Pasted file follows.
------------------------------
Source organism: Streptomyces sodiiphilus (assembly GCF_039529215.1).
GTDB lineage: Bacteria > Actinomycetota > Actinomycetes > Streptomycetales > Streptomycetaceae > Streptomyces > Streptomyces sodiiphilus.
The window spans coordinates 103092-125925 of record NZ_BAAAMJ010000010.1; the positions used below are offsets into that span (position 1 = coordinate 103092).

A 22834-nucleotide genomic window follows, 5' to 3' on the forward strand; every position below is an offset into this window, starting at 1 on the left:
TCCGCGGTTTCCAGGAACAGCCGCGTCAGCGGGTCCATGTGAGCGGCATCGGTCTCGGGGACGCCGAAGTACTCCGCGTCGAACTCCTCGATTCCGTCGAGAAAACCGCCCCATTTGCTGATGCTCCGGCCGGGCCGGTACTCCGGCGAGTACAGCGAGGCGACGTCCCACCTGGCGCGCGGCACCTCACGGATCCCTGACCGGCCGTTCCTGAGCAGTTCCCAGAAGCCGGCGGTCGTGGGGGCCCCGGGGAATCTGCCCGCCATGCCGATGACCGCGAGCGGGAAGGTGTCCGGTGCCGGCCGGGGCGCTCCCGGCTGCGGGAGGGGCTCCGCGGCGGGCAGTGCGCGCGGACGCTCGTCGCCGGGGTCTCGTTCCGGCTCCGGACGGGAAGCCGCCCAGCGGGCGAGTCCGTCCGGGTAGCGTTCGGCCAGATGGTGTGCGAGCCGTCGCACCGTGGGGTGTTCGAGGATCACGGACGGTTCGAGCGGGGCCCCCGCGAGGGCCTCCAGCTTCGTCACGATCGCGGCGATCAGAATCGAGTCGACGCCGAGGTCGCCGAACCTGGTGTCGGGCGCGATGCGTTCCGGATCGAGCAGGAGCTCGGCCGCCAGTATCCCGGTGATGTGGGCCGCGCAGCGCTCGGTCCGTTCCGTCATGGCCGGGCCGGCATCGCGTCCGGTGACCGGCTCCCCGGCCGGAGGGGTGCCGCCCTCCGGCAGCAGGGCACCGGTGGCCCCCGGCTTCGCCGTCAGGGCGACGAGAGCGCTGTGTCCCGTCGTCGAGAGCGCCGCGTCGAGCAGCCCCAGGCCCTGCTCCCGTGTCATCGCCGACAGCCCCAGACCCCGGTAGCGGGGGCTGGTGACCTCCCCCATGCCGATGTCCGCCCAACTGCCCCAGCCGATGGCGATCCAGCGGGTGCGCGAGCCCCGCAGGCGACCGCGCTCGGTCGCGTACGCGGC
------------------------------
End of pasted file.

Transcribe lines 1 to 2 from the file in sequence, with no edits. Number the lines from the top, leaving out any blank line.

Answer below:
Source organism: Streptomyces sodiiphilus (assembly GCF_039529215.1).
GTDB lineage: Bacteria > Actinomycetota > Actinomycetes > Streptomycetales > Streptomycetaceae > Streptomyces > Streptomyces sodiiphilus.